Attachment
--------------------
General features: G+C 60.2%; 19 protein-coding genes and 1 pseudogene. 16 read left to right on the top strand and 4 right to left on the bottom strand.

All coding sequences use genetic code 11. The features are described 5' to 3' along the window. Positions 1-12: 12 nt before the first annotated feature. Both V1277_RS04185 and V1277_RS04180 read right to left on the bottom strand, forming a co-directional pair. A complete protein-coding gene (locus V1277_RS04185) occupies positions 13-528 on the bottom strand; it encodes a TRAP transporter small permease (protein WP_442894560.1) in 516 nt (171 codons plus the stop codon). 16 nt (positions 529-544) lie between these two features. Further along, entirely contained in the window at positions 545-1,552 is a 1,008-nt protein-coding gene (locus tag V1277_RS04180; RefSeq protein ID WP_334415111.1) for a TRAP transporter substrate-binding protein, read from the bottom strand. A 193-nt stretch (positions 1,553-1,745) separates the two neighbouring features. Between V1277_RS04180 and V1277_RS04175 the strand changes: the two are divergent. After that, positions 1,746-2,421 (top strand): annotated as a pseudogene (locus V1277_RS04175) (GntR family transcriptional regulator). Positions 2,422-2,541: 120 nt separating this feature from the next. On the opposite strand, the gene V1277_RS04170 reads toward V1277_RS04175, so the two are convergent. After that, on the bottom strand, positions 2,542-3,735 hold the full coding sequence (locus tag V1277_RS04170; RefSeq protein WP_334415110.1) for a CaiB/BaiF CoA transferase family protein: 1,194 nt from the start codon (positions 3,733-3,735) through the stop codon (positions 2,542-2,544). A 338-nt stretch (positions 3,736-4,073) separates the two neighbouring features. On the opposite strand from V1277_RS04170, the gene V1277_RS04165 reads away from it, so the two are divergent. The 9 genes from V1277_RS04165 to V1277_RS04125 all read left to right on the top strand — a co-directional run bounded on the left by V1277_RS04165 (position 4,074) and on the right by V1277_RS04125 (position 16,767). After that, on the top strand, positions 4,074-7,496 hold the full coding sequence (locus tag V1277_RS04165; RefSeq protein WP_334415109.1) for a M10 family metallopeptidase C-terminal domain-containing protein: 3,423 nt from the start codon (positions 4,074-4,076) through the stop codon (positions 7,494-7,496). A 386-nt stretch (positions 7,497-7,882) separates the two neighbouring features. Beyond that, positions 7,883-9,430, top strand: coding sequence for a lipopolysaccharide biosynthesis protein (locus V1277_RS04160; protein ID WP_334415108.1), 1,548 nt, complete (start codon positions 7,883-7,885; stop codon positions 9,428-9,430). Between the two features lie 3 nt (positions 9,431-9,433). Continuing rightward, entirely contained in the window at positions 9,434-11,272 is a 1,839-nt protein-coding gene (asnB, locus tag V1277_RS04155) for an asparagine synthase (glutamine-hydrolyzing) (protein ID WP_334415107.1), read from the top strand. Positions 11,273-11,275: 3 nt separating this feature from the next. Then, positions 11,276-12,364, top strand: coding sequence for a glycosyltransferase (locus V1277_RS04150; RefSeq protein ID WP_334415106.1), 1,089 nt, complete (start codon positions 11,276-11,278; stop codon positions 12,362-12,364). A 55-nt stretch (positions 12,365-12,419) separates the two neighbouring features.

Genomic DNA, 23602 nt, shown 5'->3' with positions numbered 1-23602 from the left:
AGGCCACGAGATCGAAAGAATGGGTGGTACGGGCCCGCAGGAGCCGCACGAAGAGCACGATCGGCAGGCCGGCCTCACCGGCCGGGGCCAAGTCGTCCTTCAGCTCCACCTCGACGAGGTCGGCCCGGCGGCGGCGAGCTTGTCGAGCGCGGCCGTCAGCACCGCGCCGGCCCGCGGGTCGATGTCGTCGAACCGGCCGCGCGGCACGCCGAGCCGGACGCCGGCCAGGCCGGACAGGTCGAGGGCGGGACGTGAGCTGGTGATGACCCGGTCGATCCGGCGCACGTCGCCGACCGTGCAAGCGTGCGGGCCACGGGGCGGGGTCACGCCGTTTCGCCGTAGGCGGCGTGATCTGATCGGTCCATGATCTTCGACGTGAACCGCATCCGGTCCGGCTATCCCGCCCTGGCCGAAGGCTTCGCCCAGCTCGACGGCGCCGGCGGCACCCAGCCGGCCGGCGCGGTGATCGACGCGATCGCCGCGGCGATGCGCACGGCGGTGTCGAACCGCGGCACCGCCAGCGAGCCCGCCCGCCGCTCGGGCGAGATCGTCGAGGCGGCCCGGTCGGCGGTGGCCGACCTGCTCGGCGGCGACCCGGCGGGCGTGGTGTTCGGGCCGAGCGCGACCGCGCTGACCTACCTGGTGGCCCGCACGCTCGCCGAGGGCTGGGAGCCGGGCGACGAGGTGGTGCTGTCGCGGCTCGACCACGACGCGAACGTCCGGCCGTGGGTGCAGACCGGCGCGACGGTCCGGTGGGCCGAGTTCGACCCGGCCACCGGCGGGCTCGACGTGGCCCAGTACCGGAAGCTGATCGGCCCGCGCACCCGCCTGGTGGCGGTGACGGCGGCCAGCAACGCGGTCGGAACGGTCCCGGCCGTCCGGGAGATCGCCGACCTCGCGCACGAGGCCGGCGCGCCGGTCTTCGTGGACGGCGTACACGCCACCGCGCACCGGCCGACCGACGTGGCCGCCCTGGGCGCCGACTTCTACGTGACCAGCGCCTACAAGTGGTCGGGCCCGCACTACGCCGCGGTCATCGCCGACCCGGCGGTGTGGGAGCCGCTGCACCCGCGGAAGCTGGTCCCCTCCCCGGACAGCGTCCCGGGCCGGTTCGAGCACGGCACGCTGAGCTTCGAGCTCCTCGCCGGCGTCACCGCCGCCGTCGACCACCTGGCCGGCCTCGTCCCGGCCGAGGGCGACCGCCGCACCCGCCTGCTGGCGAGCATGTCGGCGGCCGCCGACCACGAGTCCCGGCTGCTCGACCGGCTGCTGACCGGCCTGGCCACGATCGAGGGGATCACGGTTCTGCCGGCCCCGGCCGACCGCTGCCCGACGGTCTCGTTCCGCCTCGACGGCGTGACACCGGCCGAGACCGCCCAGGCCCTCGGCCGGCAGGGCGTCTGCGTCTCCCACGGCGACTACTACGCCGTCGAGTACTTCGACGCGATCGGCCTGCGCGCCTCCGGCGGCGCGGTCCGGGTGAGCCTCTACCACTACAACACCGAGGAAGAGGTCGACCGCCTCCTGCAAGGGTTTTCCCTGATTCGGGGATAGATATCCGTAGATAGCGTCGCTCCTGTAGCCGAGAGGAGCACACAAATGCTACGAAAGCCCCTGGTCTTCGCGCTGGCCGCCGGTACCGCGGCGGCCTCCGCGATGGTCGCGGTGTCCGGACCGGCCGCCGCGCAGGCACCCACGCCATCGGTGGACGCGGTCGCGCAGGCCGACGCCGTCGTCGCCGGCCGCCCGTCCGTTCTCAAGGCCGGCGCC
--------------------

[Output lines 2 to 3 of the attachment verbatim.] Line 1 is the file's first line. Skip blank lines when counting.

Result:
All coding sequences use genetic code 11. The features are described 5' to 3' along the window. Positions 1-12: 12 nt before the first annotated feature. Both V1277_RS04185 and V1277_RS04180 read right to left on the bottom strand, forming a co-directional pair. A complete protein-coding gene (locus V1277_RS04185) occupies positions 13-528 on the bottom strand; it encodes a TRAP transporter small permease (protein WP_442894560.1) in 516 nt (171 codons plus the stop codon). 16 nt (positions 529-544) lie between these two features. Further along, entirely contained in the window at positions 545-1,552 is a 1,008-nt protein-coding gene (locus tag V1277_RS04180; RefSeq protein ID WP_334415111.1) for a TRAP transporter substrate-binding protein, read from the bottom strand. A 193-nt stretch (positions 1,553-1,745) separates the two neighbouring features. Between V1277_RS04180 and V1277_RS04175 the strand changes: the two are divergent. After that, positions 1,746-2,421 (top strand): annotated as a pseudogene (locus V1277_RS04175) (GntR family transcriptional regulator). Positions 2,422-2,541: 120 nt separating this feature from the next. On the opposite strand, the gene V1277_RS04170 reads toward V1277_RS04175, so the two are convergent. After that, on the bottom strand, positions 2,542-3,735 hold the full coding sequence (locus tag V1277_RS04170; RefSeq protein WP_334415110.1) for a CaiB/BaiF CoA transferase family protein: 1,194 nt from the start codon (positions 3,733-3,735) through the stop codon (positions 2,542-2,544). A 338-nt stretch (positions 3,736-4,073) separates the two neighbouring features. On the opposite strand from V1277_RS04170, the gene V1277_RS04165 reads away from it, so the two are divergent. The 9 genes from V1277_RS04165 to V1277_RS04125 all read left to right on the top strand — a co-directional run bounded on the left by V1277_RS04165 (position 4,074) and on the right by V1277_RS04125 (position 16,767). After that, on the top strand, positions 4,074-7,496 hold the full coding sequence (locus tag V1277_RS04165; RefSeq protein WP_334415109.1) for a M10 family metallopeptidase C-terminal domain-containing protein: 3,423 nt from the start codon (positions 4,074-4,076) through the stop codon (positions 7,494-7,496). A 386-nt stretch (positions 7,497-7,882) separates the two neighbouring features. Beyond that, positions 7,883-9,430, top strand: coding sequence for a lipopolysaccharide biosynthesis protein (locus V1277_RS04160; protein ID WP_334415108.1), 1,548 nt, complete (start codon positions 7,883-7,885; stop codon positions 9,428-9,430). Between the two features lie 3 nt (positions 9,431-9,433). Continuing rightward, entirely contained in the window at positions 9,434-11,272 is a 1,839-nt protein-coding gene (asnB, locus tag V1277_RS04155) for an asparagine synthase (glutamine-hydrolyzing) (protein ID WP_334415107.1), read from the top strand. Positions 11,273-11,275: 3 nt separating this feature from the next. Then, positions 11,276-12,364, top strand: coding sequence for a glycosyltransferase (locus V1277_RS04150; RefSeq protein ID WP_334415106.1), 1,089 nt, complete (start codon positions 11,276-11,278; stop codon positions 12,362-12,364). A 55-nt stretch (positions 12,365-12,419) separates the two neighbouring features.

Genomic DNA, 23602 nt, shown 5'->3' with positions numbered 1-23602 from the left: